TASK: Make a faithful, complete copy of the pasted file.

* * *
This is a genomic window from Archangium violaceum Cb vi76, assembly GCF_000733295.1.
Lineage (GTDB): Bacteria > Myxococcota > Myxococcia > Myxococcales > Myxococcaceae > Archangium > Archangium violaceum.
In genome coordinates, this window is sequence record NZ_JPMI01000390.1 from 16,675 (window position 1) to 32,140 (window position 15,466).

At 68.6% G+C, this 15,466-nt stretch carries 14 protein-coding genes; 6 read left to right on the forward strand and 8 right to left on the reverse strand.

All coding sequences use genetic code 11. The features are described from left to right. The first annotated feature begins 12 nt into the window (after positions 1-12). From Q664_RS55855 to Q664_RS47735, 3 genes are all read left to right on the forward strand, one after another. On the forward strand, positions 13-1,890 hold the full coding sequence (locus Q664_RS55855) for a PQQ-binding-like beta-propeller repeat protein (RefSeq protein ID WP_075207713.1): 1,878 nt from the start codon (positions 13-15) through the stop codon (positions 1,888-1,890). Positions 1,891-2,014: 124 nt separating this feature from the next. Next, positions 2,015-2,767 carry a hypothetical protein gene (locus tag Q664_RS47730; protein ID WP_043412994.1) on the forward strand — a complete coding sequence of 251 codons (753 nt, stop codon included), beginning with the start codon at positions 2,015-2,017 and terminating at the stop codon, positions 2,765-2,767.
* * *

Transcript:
This is a genomic window from Archangium violaceum Cb vi76, assembly GCF_000733295.1.
Lineage (GTDB): Bacteria > Myxococcota > Myxococcia > Myxococcales > Myxococcaceae > Archangium > Archangium violaceum.
In genome coordinates, this window is sequence record NZ_JPMI01000390.1 from 16,675 (window position 1) to 32,140 (window position 15,466).

At 68.6% G+C, this 15,466-nt stretch carries 14 protein-coding genes; 6 read left to right on the forward strand and 8 right to left on the reverse strand.

All coding sequences use genetic code 11. The features are described from left to right. The first annotated feature begins 12 nt into the window (after positions 1-12). From Q664_RS55855 to Q664_RS47735, 3 genes are all read left to right on the forward strand, one after another. On the forward strand, positions 13-1,890 hold the full coding sequence (locus Q664_RS55855) for a PQQ-binding-like beta-propeller repeat protein (RefSeq protein ID WP_075207713.1): 1,878 nt from the start codon (positions 13-15) through the stop codon (positions 1,888-1,890). Positions 1,891-2,014: 124 nt separating this feature from the next. Next, positions 2,015-2,767 carry a hypothetical protein gene (locus tag Q664_RS47730; protein ID WP_043412994.1) on the forward strand — a complete coding sequence of 251 codons (753 nt, stop codon included), beginning with the start codon at positions 2,015-2,017 and terminating at the stop codon, positions 2,765-2,767.